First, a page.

Recognize the Signs and Symptoms of Allergic Eczema
Many factors can trigger an eczema outbreak. Whether you’re susceptible to hereditary reasons or environmental factors, no one ever covets the itchy rash that eczema induces. Of all the triggers, few can be as frustrating as experiencing allergic eczema.
Allergies are an interesting ailment. Unlike other afflictions, allergies are an autoimmune response, which means they are caused by your body's defense mechanisms. Your body is always on the alert to leap into action if it encounters something that might cause illness, but it can be fooled and respond when there’s no real threat.
As you go about your day, you’ll encounter hundreds of different substances that might trick your immune system and trigger an allergic response. Most won’t affect you at all, but some might, and that’s when you’ll experience an allergic reaction.
There is a wide array of symptoms you might experience from an allergic reaction. They most commonly include sneezing, a runny nose, itchy eyes and palate, and hives. But for some, allergies can manifest in an eczema outbreak with its unique lineup of symptoms and treatment requirements.
Read on to learn what you need to know about this type of eczema to minimize your discomfort and maximize treatment options.
Causes of Allergic Eczema
If you have a cat allergy and inhale some dander, you’re probably going to notice right away. There’s not much of a delayed response to this type of allergic reaction. When it comes to allergy-induced eczema, however, it may take hours from contact with an allergen before you start showing signs of eczema.
Known as a “delayed allergy,” sometimes eczema caused by allergies won’t appear for 24–48 hours after initial exposure. While there are a wide variety of allergens that can trigger an eczema reaction, some are more common than others. They include:
- Nickel, which is found in jewelry, buttons, and belts.
- Dyes (clothing and hair dye).
- Perfumes, colognes, and scented cosmetic products.
- Glue and other adhesive products.
- Soaps, and household cleaning products.
- A variety of creams and ointments, especially those with antibiotic properties.
The best treatment for allergic eczema is simply not to come in contact with an allergen in the first place. Knowing your triggers and planning accordingly is a great first step for minimizing outbreaks.
Symptoms of Allergic Eczema
Like other forms of eczema, allergic eczema can manifest in many ways for different individuals. That said, there are a few common tell-tale signs that you can use to identify them.
- Redness and inflammation: Most eczema outbreaks will exhibit redness and inflammation like other rashes.
- Significant itchiness: Eczema is sometimes known as “the itch that rashes” because itchiness is often the first symptom you feel before visible signs occur.
- Bumps and blisters: In some cases, actually raised bumps and fluid-filled blisters can form at the site of your eczema outbreak.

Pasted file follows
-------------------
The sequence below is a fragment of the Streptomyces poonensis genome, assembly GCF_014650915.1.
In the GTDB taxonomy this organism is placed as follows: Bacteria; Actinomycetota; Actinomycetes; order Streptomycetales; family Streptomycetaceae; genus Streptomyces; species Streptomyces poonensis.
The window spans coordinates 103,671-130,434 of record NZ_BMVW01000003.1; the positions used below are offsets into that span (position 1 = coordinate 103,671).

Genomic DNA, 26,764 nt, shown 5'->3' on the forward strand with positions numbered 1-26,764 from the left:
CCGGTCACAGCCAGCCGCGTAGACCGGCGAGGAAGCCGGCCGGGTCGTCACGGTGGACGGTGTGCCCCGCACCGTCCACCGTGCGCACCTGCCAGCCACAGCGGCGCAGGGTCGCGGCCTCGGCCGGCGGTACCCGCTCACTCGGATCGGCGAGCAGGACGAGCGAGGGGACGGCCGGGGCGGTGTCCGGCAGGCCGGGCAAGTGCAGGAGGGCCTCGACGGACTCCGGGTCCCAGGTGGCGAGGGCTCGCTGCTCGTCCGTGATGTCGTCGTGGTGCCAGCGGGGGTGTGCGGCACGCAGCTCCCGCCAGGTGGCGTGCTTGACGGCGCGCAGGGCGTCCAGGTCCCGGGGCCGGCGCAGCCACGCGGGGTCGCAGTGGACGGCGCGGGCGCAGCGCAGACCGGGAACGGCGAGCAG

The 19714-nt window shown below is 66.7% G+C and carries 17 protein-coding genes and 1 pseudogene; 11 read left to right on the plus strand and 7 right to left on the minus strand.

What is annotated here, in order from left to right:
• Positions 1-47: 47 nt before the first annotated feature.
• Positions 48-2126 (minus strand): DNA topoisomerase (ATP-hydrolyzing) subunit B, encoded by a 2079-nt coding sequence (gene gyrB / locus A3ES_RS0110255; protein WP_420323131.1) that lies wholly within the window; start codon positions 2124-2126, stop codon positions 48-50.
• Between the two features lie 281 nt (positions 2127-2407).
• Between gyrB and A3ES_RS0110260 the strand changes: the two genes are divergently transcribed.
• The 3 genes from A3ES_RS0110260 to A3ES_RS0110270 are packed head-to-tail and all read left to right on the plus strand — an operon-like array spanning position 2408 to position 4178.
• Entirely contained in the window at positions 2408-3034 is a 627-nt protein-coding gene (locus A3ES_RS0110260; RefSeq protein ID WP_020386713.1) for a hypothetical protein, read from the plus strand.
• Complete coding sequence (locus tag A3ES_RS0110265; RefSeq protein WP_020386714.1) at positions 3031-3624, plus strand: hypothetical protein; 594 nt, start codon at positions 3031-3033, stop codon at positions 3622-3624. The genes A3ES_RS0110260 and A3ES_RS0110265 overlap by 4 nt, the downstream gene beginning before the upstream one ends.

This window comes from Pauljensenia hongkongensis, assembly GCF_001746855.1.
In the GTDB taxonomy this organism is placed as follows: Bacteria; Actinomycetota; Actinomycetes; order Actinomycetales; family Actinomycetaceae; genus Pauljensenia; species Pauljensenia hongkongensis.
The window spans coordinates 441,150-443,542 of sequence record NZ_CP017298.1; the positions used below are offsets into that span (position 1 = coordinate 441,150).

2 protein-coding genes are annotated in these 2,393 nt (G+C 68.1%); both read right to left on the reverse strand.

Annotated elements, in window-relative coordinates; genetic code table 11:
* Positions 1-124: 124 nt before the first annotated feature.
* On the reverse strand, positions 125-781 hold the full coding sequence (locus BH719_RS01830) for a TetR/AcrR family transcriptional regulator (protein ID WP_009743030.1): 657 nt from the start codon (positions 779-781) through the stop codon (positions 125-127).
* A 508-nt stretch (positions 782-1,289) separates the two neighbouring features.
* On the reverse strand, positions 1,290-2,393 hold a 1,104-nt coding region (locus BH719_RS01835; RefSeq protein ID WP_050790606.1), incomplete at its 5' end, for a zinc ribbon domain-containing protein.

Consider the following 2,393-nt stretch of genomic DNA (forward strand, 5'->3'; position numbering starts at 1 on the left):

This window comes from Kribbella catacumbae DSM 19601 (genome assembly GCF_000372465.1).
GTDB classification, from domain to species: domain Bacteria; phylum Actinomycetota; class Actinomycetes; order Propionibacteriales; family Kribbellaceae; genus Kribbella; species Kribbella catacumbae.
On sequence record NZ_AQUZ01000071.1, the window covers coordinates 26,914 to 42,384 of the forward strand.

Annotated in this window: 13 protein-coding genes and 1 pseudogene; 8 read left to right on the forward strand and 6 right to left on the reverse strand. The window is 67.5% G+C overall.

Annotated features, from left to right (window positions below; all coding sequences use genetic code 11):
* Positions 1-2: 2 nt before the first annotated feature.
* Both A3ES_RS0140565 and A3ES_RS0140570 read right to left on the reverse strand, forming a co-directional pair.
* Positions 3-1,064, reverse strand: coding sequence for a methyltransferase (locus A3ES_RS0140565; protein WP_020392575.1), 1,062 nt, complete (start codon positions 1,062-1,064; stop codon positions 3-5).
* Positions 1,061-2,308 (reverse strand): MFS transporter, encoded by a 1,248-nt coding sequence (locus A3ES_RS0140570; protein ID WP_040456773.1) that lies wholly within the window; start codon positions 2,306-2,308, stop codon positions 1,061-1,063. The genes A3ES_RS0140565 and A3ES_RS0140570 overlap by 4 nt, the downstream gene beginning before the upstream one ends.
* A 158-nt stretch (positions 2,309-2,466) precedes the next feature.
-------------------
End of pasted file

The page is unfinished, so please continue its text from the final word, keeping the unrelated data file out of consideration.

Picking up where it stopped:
- Oozing and crusting: Pus from burst blisters and scratching can crust on and around the rash.
- Thickened, scaly skin: Especially towards the end of a flare-up, your skin may appear thick, scaly, and leather.
Allergic eczema may have all these symptoms, or only a few. If you notice them in conjunction, odds are you are experiencing an eczema episode as opposed to another type of allergic reaction.
Treatment for Allergic Eczema
To properly treat allergic eczema, you will need to have it properly diagnosed. The most common way to do this is to receive a “patch test” from a medical professional. This test involves applying patches treated with various allergens to determine what is causing your reaction. After 48 hours, the results will be checked, and the culprit named.
Unlike other forms of eczema which may persist regardless of at-home treatment, the allergen-induced variety tends to respond well to simple treatments. The first step should be thoroughly rinsing the affected area to remove any residual allergen. Once this is accomplished, most outbreaks will resolve themselves.
For persistent allergic reactions, your doctor may prescribe topical ointments or oral antihistamines. These will help counteract the immune response your body is having that triggered the eczema outbreak. Once resolved, it’s important to pay attention to the results of the patch test and avoid contact with the offending substance that caused your eczema episode.
Allergies aren’t fun, and they are especially annoying when accompanied by the itchy rash of an eczema flare-up. There are a variety of symptoms associated with allergic eczema, and while none are desirable, they can be used to help you reach an accurate diagnosis.
Luckily, allergic eczema is treatable. Learning what triggers your allergies is a great step in avoiding further flare-ups and the other symptoms associated with an allergic reaction.